The proposal of an Olympic chess event is utterly ill-conceived

September 13, 2021 — by Andrew Lin
Photo by Andrew Lin

Imagine a swimmer cutting through water with his arms, straining forward, taking deep breaths between each submersion. Imagine the ringing echo of the starting pistol, runners’ shoes striking the dusty track. Imagine a gymnast gracefully turning in midair, somersaulting to finish a flawless routine. 

Now imagine two old men wearing suits and ties, taking turns quietly sliding small plastic statues across a checkerboard. What do all of these have in common? According to the International Olympic Committee, they are all sports.

Since 2019, there has been talk of including chess as a demonstration sport (a sport played at an event to promote it) in the 2024 Paris Olympics, and this discussion has been renewed in light of the recent Tokyo Games. However, the International Olympic Committee’s verdict in considering chess a sport is fundamentally flawed: Chess is not a sport, and should not be featured in the Olympics.

According to Oxford Languages, a sport is “an activity involving physical exertion and skill in which an individual or team competes against another or others for entertainment.” 

In Olympic sports, there should be a direct relationship between the physical ability of athletes and the competitive aspect in whether they win a gold medal, but this correlation isn’t present in the game of chess. 

Some who argue in chess’s favor assert that the mental strain of playing chess manifests physically in the form of sweating or strain. This interpretation of the definition would also consider academic competitions and videogames full-fledged sports as well. 

The Olympic Committee also does not consider other board games — such as the ancient Chinese game of Go (or weiqi) — as sports. Go is at least 500 years older than chess, and by all accounts harder and more intricate: It wasn’t until 2016 that Google’s AI AlphaGo was able to beat one of the best Go players, Lee Sedol.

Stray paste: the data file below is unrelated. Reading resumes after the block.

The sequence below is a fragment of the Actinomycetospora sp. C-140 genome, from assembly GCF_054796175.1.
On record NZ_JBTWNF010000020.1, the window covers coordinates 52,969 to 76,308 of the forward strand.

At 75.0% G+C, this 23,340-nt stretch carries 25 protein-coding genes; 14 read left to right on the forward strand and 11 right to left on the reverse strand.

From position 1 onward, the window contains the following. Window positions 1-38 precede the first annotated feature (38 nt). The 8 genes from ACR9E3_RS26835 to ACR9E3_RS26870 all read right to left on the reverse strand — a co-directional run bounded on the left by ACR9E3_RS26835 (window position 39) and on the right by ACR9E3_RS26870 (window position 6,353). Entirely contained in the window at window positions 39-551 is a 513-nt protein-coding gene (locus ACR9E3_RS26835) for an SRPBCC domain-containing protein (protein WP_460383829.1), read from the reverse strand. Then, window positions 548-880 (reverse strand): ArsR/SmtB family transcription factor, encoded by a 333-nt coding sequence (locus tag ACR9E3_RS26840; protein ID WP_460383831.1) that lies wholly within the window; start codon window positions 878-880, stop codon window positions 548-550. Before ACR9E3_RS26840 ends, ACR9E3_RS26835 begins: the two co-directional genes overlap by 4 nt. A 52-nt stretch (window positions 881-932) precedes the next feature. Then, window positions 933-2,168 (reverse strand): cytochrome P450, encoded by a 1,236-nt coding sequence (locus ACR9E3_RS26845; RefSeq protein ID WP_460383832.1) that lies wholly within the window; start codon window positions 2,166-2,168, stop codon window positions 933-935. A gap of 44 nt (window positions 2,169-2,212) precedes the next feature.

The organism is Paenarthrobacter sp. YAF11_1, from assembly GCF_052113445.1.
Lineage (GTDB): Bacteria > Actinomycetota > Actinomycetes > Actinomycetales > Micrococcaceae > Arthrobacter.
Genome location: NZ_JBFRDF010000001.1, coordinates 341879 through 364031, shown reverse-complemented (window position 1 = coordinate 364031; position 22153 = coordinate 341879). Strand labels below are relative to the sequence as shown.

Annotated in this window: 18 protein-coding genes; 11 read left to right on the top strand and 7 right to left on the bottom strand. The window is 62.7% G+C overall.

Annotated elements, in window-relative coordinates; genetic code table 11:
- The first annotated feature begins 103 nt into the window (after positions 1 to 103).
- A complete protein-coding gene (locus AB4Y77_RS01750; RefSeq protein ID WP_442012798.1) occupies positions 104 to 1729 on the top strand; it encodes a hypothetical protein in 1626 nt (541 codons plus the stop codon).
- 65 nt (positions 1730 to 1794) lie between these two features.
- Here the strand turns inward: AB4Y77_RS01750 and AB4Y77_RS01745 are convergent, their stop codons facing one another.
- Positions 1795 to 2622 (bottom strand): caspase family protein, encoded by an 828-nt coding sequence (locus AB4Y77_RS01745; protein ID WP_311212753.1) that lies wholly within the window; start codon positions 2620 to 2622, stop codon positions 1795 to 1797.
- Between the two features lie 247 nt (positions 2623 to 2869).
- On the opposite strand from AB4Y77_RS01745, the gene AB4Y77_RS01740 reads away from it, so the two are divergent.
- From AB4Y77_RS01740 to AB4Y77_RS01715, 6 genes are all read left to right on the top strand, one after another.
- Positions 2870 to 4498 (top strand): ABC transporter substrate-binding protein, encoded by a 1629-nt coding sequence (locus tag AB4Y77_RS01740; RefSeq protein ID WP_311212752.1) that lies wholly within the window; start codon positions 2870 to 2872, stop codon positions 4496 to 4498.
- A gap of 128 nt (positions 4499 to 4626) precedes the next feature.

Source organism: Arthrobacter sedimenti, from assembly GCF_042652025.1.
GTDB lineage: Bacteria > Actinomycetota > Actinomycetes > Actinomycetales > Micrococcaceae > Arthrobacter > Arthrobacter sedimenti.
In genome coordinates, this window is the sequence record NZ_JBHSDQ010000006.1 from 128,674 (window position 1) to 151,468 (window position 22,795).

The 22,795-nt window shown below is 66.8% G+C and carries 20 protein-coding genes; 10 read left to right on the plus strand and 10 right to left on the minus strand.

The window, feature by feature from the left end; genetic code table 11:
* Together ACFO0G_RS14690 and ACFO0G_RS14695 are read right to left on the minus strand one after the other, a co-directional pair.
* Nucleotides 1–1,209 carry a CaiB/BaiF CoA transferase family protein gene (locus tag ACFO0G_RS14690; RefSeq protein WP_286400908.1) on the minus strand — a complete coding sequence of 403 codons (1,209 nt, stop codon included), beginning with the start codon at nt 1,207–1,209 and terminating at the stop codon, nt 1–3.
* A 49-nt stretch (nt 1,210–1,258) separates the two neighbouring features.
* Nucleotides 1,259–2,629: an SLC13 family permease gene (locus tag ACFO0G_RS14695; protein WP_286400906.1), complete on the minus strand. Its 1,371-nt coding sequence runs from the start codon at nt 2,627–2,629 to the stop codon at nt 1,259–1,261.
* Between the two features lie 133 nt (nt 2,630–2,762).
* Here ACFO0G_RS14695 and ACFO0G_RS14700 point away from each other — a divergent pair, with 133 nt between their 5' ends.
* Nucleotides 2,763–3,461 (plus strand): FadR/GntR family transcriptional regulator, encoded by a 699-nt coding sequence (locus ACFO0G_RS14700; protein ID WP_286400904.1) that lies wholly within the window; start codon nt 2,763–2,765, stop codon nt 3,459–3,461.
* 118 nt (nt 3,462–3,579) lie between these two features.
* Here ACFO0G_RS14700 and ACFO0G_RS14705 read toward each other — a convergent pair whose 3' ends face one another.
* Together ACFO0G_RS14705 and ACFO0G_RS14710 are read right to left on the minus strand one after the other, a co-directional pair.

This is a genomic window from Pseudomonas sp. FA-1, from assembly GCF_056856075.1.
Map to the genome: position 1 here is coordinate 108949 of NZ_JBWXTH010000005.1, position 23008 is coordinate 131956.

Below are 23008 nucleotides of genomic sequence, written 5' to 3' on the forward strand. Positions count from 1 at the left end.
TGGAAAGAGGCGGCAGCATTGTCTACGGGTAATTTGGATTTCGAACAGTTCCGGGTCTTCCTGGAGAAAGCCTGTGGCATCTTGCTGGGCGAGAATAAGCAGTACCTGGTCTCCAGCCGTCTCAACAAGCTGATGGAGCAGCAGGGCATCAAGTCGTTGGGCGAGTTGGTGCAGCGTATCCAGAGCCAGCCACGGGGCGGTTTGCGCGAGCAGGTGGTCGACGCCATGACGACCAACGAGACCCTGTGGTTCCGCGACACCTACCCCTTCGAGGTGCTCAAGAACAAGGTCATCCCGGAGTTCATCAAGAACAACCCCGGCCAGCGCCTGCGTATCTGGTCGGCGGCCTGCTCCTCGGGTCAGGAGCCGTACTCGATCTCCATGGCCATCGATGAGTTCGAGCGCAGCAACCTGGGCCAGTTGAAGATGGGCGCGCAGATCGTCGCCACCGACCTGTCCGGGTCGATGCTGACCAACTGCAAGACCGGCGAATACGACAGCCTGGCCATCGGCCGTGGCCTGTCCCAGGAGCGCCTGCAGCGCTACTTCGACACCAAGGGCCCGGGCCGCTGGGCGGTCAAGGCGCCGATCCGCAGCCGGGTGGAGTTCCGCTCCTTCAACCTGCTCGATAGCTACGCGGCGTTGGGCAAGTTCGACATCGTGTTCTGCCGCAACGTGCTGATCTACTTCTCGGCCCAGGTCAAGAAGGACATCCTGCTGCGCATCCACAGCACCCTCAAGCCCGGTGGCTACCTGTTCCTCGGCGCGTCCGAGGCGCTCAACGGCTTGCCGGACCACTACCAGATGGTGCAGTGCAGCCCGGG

In comparison, the then-reigning chess world champion Garry Kasparov was defeated by the AI Deep Blue in 1997. It doesn’t make sense that chess has the distinction of being the sole board game recognized as a sport. 

Chess would stick out like a sore thumb in the list of Olympic events. The traditional events are awe-inspiring displays of athletic skill, while chess is just two people sitting down moving pieces on a small board — and exercising their brains only. 

Historically speaking, chess, or any games similar to chess, has never been featured in the Olympics. Looking at a list of Olympic demonstration sports starting in 1908, you see that most of them are regional variations of wrestling, handball or football. The deviations from the norm are still exclusively physical activities: Canoeing, kayaking, gliding an unpowered aircraft and dueling with wax bullets are all visually impressive.

Additionally, chess draws in a drastically different audience from sports. While anyone can appreciate sports, chess requires extensive prior knowledge to be fully understood. Most impressive moves or game-ending blunders would simply go over spectators’ heads. The overlap between chess fans and sports fans is simply too small for featuring chess to be worth it, and many people would be annoyed by the event taking the place of an actual sport.

The Olympics is a gathering of the very best international athletes where political and cultural borders are ignored. It is a sacred celebration of both competition and cooperation. But Chess already has its own version of the Olympics, the Chess Olympiad. 

The differences between intellectual competitions and physical sports are far too fundamental. By basing their verdict on a misinterpretation of a dictionary definition and not considering other board games like Go as sports, the International Olympic Committee weakens their credibility in declaring chess a sport. Going as far as to feature chess as a demonstration sport in the Olympics is out of the question.

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